Friday 15 December 2017

Puttnam came for a visit, now he's a lifetime Rebel

The ‘Great Court Run’ scene from the 1981 multi-Oscar-winning ‘Chariots of Fire’, which was produced by David Puttnam.
The ‘Great Court Run’ scene from the 1981 multi-Oscar-winning ‘Chariots of Fire’, which was produced by David Puttnam.


LORD David Puttnam, the legendary Hollywood film producer behind Chariots of Fire, The Killing Fields and The Mission, has spoken of how a chance trip to Cork changed his life.

He told the Sunday Independent how he flew into the 'Rebel County' for a few short days but ended up settling for a lifetime.

Lord Puttnam, who this year was honoured with the Cork Person of the Year Award, was on holiday with his wife, Patricia Mary-Jones, when he happened upon an old house in need of a good refurbishment. "I ended up there by a series of accidents – very, very happy accidents mind you, but it's the best thing that ever happened to me," he said.

"I was there on holidays and on my second day somebody told me about a beautiful house that was for sale."

It was an encounter that led him to the place he said he had been dreaming about his whole life. "The house was a wreck but in those days, 1988, it was affordable," he said.

"I looked at this wreck, walked around it and then all of a sudden I found myself looking at the view that I've been looking for all my life. And actually I know it sounds ridiculous but I couldn't believe it. I had seen it in my mind's eye. And there it was."

Lord Puttnam, who is former chair and chief executive officer of Columbia Pictures, has 10 academy awards, 26 BAFTAs and a Palm D'Or to his name.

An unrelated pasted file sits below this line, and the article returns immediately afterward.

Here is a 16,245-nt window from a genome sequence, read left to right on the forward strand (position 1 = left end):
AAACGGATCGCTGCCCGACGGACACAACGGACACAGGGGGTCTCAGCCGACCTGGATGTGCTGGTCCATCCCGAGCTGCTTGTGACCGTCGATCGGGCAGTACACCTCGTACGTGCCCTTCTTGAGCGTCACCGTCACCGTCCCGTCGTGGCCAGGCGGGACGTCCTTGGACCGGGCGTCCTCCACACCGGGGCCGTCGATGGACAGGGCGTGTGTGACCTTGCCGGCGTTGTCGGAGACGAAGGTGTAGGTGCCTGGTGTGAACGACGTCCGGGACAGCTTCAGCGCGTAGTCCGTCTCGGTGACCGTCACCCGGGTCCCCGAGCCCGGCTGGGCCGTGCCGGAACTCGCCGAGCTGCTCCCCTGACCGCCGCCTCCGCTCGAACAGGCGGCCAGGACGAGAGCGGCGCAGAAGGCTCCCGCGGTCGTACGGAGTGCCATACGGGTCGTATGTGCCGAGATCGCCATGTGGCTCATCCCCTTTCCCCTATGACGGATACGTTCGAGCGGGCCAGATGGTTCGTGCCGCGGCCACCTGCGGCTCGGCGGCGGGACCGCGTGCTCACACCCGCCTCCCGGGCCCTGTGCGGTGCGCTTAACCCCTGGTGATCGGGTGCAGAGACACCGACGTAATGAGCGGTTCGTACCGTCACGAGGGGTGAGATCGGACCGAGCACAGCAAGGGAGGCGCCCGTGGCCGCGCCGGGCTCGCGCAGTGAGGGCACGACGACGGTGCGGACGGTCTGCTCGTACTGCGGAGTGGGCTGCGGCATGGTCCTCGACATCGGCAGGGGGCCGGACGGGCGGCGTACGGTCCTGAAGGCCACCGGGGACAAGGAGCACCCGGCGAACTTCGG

He is settled at the house between Skibbereen and Baltimore for 24 years and said: "I'll live there until I die. I have my boat; I'm right on the estuary so I've got my pier so I have a very, very nice life."

Speaking about his famous neighbours, he enthused: "Not only have I met them, I found most of their houses."

The list includes Jeremy Irons, who bought Kilcoe Castle in west Cork in 1998 and famously painted it a dusky pink, upsetting neighbours in the process. But it has faded, as planned, to a light terracotta with time.

The purchase came about after Lord Puttnam and his wife invited the star of The Mission to visit: "They came to stay, loved it and we were able to find a home for them."

But he was keeping tight lipped on the other silver screen A-listers he enticed to the area: "There are a few others but they wouldn't thank me for telling you."

Irish Independent

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